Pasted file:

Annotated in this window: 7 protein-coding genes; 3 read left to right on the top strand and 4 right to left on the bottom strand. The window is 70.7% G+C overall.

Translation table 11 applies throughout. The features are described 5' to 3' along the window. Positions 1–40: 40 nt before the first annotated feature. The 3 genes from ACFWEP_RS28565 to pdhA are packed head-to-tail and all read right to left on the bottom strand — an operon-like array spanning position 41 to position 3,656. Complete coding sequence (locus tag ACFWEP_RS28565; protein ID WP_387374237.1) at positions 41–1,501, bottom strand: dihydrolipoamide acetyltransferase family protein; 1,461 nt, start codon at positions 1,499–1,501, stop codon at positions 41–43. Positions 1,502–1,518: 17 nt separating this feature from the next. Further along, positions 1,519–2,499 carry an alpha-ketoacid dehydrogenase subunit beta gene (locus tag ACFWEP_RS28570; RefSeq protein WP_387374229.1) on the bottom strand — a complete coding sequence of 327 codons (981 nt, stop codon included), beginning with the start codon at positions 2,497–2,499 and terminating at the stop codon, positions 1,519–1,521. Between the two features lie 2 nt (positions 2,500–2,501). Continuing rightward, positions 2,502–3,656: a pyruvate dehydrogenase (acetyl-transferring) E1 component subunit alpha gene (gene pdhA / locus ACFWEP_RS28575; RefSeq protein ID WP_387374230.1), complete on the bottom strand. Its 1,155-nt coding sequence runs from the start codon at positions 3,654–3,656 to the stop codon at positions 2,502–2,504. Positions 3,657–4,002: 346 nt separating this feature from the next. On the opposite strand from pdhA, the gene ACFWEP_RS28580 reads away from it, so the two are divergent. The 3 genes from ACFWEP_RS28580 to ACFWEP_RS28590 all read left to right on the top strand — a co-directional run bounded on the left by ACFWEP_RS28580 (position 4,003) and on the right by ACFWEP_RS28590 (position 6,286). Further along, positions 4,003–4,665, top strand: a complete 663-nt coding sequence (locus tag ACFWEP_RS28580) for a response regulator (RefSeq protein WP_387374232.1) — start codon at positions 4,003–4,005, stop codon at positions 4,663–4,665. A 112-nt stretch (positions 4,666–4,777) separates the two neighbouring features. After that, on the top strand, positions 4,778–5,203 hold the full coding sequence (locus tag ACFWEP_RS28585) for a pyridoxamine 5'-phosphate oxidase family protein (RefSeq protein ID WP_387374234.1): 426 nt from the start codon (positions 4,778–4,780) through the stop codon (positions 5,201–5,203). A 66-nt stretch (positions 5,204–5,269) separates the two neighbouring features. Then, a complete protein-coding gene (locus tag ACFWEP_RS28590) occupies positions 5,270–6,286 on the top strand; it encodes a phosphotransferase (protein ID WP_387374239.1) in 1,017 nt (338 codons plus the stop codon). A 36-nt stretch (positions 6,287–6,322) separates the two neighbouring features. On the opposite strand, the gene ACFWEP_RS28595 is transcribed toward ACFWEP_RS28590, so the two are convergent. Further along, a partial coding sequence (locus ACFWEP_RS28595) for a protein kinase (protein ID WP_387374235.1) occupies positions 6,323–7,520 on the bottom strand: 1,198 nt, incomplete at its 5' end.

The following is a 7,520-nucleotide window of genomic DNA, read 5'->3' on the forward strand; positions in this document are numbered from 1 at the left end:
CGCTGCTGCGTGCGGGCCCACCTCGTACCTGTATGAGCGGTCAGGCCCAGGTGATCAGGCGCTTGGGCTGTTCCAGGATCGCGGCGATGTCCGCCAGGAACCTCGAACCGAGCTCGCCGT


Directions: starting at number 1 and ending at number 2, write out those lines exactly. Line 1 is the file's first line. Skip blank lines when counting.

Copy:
Annotated in this window: 7 protein-coding genes; 3 read left to right on the top strand and 4 right to left on the bottom strand. The window is 70.7% G+C overall.

Translation table 11 applies throughout. The features are described 5' to 3' along the window. Positions 1–40: 40 nt before the first annotated feature. The 3 genes from ACFWEP_RS28565 to pdhA are packed head-to-tail and all read right to left on the bottom strand — an operon-like array spanning position 41 to position 3,656. Complete coding sequence (locus tag ACFWEP_RS28565; protein ID WP_387374237.1) at positions 41–1,501, bottom strand: dihydrolipoamide acetyltransferase family protein; 1,461 nt, start codon at positions 1,499–1,501, stop codon at positions 41–43. Positions 1,502–1,518: 17 nt separating this feature from the next. Further along, positions 1,519–2,499 carry an alpha-ketoacid dehydrogenase subunit beta gene (locus tag ACFWEP_RS28570; RefSeq protein WP_387374229.1) on the bottom strand — a complete coding sequence of 327 codons (981 nt, stop codon included), beginning with the start codon at positions 2,497–2,499 and terminating at the stop codon, positions 1,519–1,521. Between the two features lie 2 nt (positions 2,500–2,501). Continuing rightward, positions 2,502–3,656: a pyruvate dehydrogenase (acetyl-transferring) E1 component subunit alpha gene (gene pdhA / locus ACFWEP_RS28575; RefSeq protein ID WP_387374230.1), complete on the bottom strand. Its 1,155-nt coding sequence runs from the start codon at positions 3,654–3,656 to the stop codon at positions 2,502–2,504. Positions 3,657–4,002: 346 nt separating this feature from the next. On the opposite strand from pdhA, the gene ACFWEP_RS28580 reads away from it, so the two are divergent. The 3 genes from ACFWEP_RS28580 to ACFWEP_RS28590 all read left to right on the top strand — a co-directional run bounded on the left by ACFWEP_RS28580 (position 4,003) and on the right by ACFWEP_RS28590 (position 6,286). Further along, positions 4,003–4,665, top strand: a complete 663-nt coding sequence (locus tag ACFWEP_RS28580) for a response regulator (RefSeq protein WP_387374232.1) — start codon at positions 4,003–4,005, stop codon at positions 4,663–4,665. A 112-nt stretch (positions 4,666–4,777) separates the two neighbouring features. After that, on the top strand, positions 4,778–5,203 hold the full coding sequence (locus tag ACFWEP_RS28585) for a pyridoxamine 5'-phosphate oxidase family protein (RefSeq protein ID WP_387374234.1): 426 nt from the start codon (positions 4,778–4,780) through the stop codon (positions 5,201–5,203). A 66-nt stretch (positions 5,204–5,269) separates the two neighbouring features. Then, a complete protein-coding gene (locus tag ACFWEP_RS28590) occupies positions 5,270–6,286 on the top strand; it encodes a phosphotransferase (protein ID WP_387374239.1) in 1,017 nt (338 codons plus the stop codon). A 36-nt stretch (positions 6,287–6,322) separates the two neighbouring features. On the opposite strand, the gene ACFWEP_RS28595 is transcribed toward ACFWEP_RS28590, so the two are convergent. Further along, a partial coding sequence (locus ACFWEP_RS28595) for a protein kinase (protein ID WP_387374235.1) occupies positions 6,323–7,520 on the bottom strand: 1,198 nt, incomplete at its 5' end.